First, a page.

That heaven may say, it ought to be prolonged.
Fathers, farewell—The young Numidian prince
Comes forward, and expects to know our counsels.


Cato. Juba, the Roman senate has resolved,

Till time give better prospects, still to keep

The sword unsheathed, and turn its edge on Cæsar.
JUBA. The resolution fits a Roman senate.

But, Cato, lend me for a while thy patience,
And condescend to hear a young man speak.

My father, when some days before his death
He ordered me to march for Utica,
(Alas! I thought not then his death so near!)
Wept o'er me, prest me in his aged arms,
And, as his griefs gave way, “My son,” said he,
“Whatever fortune shall befall thy father,
Be Cato's friend, he'll train thee up to great
And virtuous deeds : do but observe him well,

Thou ’lt shun misfortunes, or thou ’lt learn to bear 'em.” Caro. Juba, thy father was a worthy prince,

And merited, alas! a better fate;

But heaven thought otherwise.

My father's fate,
In spite of all the fortitude that shines
Before my face, in Cato's great example,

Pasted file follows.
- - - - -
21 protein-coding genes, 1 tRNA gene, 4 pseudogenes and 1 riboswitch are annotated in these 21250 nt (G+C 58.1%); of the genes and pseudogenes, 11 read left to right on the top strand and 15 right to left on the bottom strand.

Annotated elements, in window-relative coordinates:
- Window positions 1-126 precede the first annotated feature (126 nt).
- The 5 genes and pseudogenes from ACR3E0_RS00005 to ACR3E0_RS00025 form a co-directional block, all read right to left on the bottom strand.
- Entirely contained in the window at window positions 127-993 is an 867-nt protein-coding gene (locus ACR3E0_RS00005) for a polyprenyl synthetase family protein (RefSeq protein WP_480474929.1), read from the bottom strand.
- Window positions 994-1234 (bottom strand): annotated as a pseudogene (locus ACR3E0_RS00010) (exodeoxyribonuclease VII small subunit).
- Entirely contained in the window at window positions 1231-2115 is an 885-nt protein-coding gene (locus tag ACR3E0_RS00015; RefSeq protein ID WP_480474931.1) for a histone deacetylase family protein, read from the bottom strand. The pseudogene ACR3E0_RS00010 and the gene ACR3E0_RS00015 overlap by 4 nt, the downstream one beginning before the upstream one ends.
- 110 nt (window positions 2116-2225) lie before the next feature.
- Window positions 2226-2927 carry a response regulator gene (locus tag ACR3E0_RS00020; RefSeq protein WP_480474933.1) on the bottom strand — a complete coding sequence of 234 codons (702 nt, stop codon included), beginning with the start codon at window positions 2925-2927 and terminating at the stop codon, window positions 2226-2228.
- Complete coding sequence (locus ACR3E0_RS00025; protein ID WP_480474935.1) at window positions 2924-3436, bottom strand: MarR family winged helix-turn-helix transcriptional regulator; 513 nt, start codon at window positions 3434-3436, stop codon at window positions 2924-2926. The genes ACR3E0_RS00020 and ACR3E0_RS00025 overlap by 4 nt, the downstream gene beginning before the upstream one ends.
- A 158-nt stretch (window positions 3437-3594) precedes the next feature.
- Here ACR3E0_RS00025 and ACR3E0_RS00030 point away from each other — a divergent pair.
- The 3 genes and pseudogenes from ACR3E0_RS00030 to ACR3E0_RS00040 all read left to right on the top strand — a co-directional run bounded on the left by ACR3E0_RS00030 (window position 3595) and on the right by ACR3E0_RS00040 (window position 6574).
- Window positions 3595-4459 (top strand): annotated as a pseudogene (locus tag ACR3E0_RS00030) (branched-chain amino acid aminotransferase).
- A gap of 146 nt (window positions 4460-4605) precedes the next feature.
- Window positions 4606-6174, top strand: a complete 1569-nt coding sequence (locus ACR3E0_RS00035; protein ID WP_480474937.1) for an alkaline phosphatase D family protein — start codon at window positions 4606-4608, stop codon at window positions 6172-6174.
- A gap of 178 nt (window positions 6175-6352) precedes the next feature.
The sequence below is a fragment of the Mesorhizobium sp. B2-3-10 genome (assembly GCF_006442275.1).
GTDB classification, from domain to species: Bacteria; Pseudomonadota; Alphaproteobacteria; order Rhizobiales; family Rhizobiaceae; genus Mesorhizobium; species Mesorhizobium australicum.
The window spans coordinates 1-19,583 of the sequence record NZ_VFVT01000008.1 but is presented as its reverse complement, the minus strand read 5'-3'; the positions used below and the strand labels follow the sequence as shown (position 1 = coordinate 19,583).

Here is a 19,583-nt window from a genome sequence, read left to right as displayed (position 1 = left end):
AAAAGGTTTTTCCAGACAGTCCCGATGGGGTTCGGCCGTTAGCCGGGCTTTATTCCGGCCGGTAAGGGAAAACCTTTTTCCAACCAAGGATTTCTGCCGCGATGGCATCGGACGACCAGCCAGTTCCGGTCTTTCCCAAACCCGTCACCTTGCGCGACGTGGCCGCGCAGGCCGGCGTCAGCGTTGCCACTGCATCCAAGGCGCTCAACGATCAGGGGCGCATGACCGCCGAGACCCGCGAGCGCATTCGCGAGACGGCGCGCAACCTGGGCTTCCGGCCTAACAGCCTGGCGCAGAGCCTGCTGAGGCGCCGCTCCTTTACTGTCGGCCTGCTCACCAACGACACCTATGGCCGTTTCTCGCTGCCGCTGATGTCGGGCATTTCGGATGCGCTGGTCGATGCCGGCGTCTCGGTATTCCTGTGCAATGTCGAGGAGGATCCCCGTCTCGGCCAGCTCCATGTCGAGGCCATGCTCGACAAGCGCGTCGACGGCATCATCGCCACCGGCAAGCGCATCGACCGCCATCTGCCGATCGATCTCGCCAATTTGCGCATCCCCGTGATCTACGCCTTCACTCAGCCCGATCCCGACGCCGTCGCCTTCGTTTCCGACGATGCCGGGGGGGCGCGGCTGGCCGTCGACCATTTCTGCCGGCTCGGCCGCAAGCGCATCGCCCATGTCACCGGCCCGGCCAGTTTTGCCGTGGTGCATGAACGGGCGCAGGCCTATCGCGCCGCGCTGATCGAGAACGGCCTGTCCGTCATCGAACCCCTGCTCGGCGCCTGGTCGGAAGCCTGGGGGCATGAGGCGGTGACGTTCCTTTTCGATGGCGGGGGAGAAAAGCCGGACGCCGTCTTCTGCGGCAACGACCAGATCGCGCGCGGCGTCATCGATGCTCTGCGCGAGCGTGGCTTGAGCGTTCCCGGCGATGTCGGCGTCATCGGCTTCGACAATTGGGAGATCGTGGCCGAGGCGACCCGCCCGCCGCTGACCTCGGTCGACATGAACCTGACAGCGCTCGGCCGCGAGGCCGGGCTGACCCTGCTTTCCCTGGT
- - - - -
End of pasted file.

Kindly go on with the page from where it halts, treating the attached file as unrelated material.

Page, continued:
Subdues my soul, and fills my eyes with tears.
Cato. It is an honest sorrow, and becomes thee.
JUBA. My father drew respect from foreign climes :

The kings of Afric sought him for their friend;
Kings far remote, that rule, as fame reports,
Behind the hidden sources of the Nile,
In distant worlds, on t'other side the sun :
Oft have their black ambassadors appeared,

Loaden with gifts, and filled the courts of Zama.
Cato. I am no stranger to thy father's greatness !
JUBA. I would not boast the greatness of my father,

But point out new alliances to Cato.
Had we not better leave this Utica,
To arm Numidia in our cause, and court

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The assistance of my father's powerful friends ?
Did they know Cato, our remotest kings


embattled multitudes about him; Their swarthy hosts would darken all our plains, Doubling the native horror of the war,

And making death more grim.

And canst thou think
Cato will fly before the sword of Cæsar ?
Reduced, like Hannibal, to seek relief
From court to court, and wander


and down,
A vagabond in Afric!

Cato, perhaps
I'm too officious, but


forward cares Would fain preserve a life of so much value. My heart is wounded, when I see such virtue